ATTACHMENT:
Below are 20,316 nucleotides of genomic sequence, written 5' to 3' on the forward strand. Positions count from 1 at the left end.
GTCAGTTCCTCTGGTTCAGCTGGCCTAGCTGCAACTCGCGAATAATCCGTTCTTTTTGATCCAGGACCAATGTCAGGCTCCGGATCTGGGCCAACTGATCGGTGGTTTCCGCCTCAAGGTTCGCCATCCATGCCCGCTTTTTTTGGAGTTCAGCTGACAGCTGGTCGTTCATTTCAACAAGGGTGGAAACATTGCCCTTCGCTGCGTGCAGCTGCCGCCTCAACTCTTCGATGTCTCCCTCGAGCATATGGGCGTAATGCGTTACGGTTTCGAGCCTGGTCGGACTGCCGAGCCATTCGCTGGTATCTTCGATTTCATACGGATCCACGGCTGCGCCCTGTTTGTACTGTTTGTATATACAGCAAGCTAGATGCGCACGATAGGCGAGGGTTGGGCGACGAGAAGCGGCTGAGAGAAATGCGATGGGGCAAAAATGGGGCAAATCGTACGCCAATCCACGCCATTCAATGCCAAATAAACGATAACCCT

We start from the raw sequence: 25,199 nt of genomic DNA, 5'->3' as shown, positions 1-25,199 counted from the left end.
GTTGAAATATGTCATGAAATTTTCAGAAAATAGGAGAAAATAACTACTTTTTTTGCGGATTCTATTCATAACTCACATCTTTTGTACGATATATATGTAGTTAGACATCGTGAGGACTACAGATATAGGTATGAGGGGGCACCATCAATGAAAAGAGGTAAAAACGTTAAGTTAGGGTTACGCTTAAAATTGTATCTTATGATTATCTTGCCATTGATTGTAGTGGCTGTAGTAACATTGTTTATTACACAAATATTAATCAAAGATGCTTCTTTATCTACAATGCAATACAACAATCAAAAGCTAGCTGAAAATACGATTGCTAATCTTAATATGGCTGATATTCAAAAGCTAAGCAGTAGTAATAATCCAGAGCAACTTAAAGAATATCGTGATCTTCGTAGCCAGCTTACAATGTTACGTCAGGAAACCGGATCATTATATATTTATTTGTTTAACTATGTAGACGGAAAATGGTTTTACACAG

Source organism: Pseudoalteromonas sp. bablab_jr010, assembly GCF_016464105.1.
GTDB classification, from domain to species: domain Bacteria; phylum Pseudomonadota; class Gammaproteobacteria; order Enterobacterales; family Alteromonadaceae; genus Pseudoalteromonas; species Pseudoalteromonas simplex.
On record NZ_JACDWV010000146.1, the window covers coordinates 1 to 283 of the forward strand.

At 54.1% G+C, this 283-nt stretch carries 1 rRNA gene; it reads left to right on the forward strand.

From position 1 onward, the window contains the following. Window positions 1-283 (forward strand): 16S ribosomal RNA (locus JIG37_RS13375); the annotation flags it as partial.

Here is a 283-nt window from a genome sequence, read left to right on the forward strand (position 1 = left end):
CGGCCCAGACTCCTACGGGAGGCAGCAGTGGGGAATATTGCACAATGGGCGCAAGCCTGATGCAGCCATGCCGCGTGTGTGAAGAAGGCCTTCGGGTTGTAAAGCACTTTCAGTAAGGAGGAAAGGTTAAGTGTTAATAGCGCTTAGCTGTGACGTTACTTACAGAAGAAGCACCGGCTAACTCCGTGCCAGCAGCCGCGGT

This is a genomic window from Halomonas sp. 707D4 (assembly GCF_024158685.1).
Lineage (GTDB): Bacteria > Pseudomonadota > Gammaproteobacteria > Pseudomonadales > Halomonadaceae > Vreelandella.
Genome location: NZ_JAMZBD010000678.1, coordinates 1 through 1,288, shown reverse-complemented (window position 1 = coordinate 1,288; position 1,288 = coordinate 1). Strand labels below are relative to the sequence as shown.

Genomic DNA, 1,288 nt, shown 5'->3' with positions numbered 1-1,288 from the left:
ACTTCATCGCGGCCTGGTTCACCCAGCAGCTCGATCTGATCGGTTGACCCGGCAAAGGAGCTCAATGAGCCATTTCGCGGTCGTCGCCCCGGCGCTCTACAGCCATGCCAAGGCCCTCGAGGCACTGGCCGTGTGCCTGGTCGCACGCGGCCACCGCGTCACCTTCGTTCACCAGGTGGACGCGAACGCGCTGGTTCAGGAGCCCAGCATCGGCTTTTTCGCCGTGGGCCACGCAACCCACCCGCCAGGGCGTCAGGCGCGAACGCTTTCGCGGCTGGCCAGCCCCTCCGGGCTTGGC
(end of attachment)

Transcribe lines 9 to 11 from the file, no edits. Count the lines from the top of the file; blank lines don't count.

From position 1 onward, the window contains the following. Window positions 1-283 (forward strand): 16S ribosomal RNA (locus JIG37_RS13375); the annotation flags it as partial.

Here is a 283-nt window from a genome sequence, read left to right on the forward strand (position 1 = left end):
CGGCCCAGACTCCTACGGGAGGCAGCAGTGGGGAATATTGCACAATGGGCGCAAGCCTGATGCAGCCATGCCGCGTGTGTGAAGAAGGCCTTCGGGTTGTAAAGCACTTTCAGTAAGGAGGAAAGGTTAAGTGTTAATAGCGCTTAGCTGTGACGTTACTTACAGAAGAAGCACCGGCTAACTCCGTGCCAGCAGCCGCGGT